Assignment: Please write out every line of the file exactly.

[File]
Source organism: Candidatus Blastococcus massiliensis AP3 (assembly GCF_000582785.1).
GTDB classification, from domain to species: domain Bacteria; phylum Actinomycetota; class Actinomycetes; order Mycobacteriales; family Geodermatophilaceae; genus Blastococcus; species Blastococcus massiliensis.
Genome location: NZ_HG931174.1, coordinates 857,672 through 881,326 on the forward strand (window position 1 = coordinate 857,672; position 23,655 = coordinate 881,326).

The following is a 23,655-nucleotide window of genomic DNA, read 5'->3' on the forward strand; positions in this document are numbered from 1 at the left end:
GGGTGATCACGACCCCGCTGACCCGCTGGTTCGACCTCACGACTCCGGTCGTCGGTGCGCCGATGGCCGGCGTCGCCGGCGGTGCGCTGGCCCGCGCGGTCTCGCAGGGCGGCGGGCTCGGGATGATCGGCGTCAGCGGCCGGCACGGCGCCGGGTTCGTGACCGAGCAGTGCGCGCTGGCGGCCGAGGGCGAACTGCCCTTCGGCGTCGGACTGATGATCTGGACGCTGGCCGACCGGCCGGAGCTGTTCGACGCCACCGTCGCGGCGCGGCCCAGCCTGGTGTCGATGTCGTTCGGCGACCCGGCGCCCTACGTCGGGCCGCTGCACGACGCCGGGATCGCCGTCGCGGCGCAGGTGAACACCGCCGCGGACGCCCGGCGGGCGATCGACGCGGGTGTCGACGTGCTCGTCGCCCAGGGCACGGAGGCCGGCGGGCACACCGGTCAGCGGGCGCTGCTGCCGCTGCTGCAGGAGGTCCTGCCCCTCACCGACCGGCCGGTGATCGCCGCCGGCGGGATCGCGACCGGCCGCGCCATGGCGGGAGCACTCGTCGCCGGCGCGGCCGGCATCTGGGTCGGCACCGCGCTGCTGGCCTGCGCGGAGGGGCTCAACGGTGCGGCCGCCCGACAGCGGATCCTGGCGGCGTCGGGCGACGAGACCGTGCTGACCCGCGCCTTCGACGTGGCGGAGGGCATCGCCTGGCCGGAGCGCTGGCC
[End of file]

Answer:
Source organism: Candidatus Blastococcus massiliensis AP3 (assembly GCF_000582785.1).
GTDB classification, from domain to species: domain Bacteria; phylum Actinomycetota; class Actinomycetes; order Mycobacteriales; family Geodermatophilaceae; genus Blastococcus; species Blastococcus massiliensis.
Genome location: NZ_HG931174.1, coordinates 857,672 through 881,326 on the forward strand (window position 1 = coordinate 857,672; position 23,655 = coordinate 881,326).

The following is a 23,655-nucleotide window of genomic DNA, read 5'->3' on the forward strand; positions in this document are numbered from 1 at the left end:
GGGTGATCACGACCCCGCTGACCCGCTGGTTCGACCTCACGACTCCGGTCGTCGGTGCGCCGATGGCCGGCGTCGCCGGCGGTGCGCTGGCCCGCGCGGTCTCGCAGGGCGGCGGGCTCGGGATGATCGGCGTCAGCGGCCGGCACGGCGCCGGGTTCGTGACCGAGCAGTGCGCGCTGGCGGCCGAGGGCGAACTGCCCTTCGGCGTCGGACTGATGATCTGGACGCTGGCCGACCGGCCGGAGCTGTTCGACGCCACCGTCGCGGCGCGGCCCAGCCTGGTGTCGATGTCGTTCGGCGACCCGGCGCCCTACGTCGGGCCGCTGCACGACGCCGGGATCGCCGTCGCGGCGCAGGTGAACACCGCCGCGGACGCCCGGCGGGCGATCGACGCGGGTGTCGACGTGCTCGTCGCCCAGGGCACGGAGGCCGGCGGGCACACCGGTCAGCGGGCGCTGCTGCCGCTGCTGCAGGAGGTCCTGCCCCTCACCGACCGGCCGGTGATCGCCGCCGGCGGGATCGCGACCGGCCGCGCCATGGCGGGAGCACTCGTCGCCGGCGCGGCCGGCATCTGGGTCGGCACCGCGCTGCTGGCCTGCGCGGAGGGGCTCAACGGTGCGGCCGCCCGACAGCGGATCCTGGCGGCGTCGGGCGACGAGACCGTGCTGACCCGCGCCTTCGACGTGGCGGAGGGCATCGCCTGGCCGGAGCGCTGGCC